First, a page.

And so, as in the forest, Necromancer is about managing risk. How far are you willing to go?
"And, suddenly, I'm in a world where you've got more suits than anything else and they all think they're game designers and not a single one thinks in terms of game design theory."
1991. Worried that a career in computer games is becoming too risky, Williams reluctantly parts with independent Amiga development and enlists with console game developer Sculptured Software for security. After a decade of unfettered creativity, his first project under the corporate cosh is Monopoly for the NES.
1992. His next project, a SNES game called Bart’s Nightmare, goes sour. Unable to work within the chafing confines of a corporate environment, Williams leaves not just the project but the game industry. A religious man, he travels to a Lutheran seminary in Chicago to study to be a pastor.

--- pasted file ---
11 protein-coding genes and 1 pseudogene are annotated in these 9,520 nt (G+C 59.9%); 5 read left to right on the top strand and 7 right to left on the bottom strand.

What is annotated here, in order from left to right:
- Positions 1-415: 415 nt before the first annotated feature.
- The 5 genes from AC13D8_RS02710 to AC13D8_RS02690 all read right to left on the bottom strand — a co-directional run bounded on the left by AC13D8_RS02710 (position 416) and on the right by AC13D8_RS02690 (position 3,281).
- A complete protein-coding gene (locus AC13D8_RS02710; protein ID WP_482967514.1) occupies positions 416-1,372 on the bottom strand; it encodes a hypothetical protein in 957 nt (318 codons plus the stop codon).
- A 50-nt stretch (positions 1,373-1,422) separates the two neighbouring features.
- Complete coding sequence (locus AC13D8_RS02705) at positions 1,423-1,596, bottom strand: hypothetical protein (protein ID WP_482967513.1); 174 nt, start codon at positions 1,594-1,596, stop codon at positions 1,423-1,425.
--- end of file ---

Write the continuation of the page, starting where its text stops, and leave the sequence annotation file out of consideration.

The whole point of Necromancer is to take down the game's titular character: the necromancer himself. You’ve diminished the necromancer’s support - the spiders growing in the vaults - and are now ready to take him on directly. The source of the necromancer's power are the headstones in the graveyard - remove those and the necromancer falls.
But the showdown is terrifying and brutal. No doubt you screwed up in the vaults and left a good thirty spiders to chase you around the graveyard. And as if that wasn't bad enough, the mother spider is also here, dancing around the graveyard transforming her children into immortal spiders that are unaffected by your wisp.